Inside the cataloging and metadata community, many are quick to conclude that cataloging isn’t interesting, exciting, or “sexy” enough for any cataloger to gain notoriety outside of their own community. They don’t see much benefit in fighting this view, noting that they would be fighting a losing battle. What’s innovative about standards and formats, anyway? No one outside of the cataloging really understands what they do, so why bother?

The problems with maintaining the status quo in relations between catalogers and the rest of the library community have long lasting consequences, some of which have been playing out in the community for a while: reduction in cataloging staff and activities and devaluation of duties and responsibilities. If the works of catalogers form the foundation of the library, then neglecting or cutting corners in maintaining that foundation overall weakens the ability for others to build off of that foundation, including many of the initiatives featured in the Movers and Shakers list.

In reality, there is an increased need for cataloger skills in dealing with the metadata created from the fast-evolving information environment. Catalogers and Metadata Librarians alike are in a unique position to influence information organization, access, and discoverability, which leads into influencing the future of libraries. This position has seen many collaborative and innovative efforts: the CRCC RDA Testing Task Force, RDA vocabularies, High Visibility Cataloging, and various continuing education/training opportunities ranging from the formal SCCTP to informal discussions on various online platforms like Twitter. The training and continuing education efforts are especially important due to the reduction of formal cataloging training in library schools and workplaces.

In response to this year’s cycle, a few catalogers have started an effort in making sure that some can answer in the affirmative to the question, “How many people actually nominated a cataloger?”  Catalogers on the Radical Cataloging (RADCAT) listserv and on the Magical Metadata Fairies Twitter list have started and encouraged others to nominate possible catalogers for the award. While RADCAT has seen some push to nominate catalogers, the main push has been through Twitter. Many started naming possible people for nomination in tweets (with the appropriately named #ManchurianCataloger hashtag). It was noted, though, that the nomination process requires a reference in addition to the nomination. There was also a question as to the best way of getting a nominee noticed by the ones reviewing the nomination forms. The general consensus was to create a list of potential nominees and to focus on a small number to increase the possibility of getting noticed. To help keep track of potential nominees, Laura McElfresh created the Manchurian Cataloger form, where people can submit potential nominees. Laura has also made the spreadsheet behind the form publicly available so others can see who could be a reference for a potential nominee. Since the nomination process is based on multiple interviews, nominators should focus on making the strongest case possible for nominees to make that nominee stand out in the crowd.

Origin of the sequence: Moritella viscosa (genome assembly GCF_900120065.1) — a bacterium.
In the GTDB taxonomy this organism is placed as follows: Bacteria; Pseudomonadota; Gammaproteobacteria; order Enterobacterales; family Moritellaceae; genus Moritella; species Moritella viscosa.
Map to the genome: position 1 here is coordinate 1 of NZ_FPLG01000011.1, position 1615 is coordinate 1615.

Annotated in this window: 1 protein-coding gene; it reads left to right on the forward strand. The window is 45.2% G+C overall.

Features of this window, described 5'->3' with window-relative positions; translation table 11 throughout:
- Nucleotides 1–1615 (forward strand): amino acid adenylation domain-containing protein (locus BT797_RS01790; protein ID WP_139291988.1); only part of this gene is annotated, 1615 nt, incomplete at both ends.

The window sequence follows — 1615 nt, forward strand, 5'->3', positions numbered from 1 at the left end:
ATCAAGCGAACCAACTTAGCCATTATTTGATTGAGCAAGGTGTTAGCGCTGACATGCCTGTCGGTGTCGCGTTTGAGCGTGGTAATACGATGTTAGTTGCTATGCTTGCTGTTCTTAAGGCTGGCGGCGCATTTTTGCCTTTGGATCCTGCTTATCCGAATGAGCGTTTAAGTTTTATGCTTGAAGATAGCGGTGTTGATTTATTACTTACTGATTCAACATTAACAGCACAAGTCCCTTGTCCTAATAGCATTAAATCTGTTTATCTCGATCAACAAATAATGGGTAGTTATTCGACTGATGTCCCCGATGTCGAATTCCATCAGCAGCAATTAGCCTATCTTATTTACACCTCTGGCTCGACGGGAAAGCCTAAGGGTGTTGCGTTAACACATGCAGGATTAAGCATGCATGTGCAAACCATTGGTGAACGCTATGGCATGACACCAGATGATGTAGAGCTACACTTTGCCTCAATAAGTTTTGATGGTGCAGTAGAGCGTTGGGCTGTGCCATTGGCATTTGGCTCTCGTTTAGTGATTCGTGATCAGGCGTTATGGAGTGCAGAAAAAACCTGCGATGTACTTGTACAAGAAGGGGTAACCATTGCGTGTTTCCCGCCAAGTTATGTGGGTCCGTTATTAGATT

The #ManchurianCataloger form and entries can be found at http://tinyurl.com/ManchurianCataloger, and, if you’re inspired by some of the entries there, head over to the 2012 Movers and Shakers nomination form and nominate someone. Happy nominating!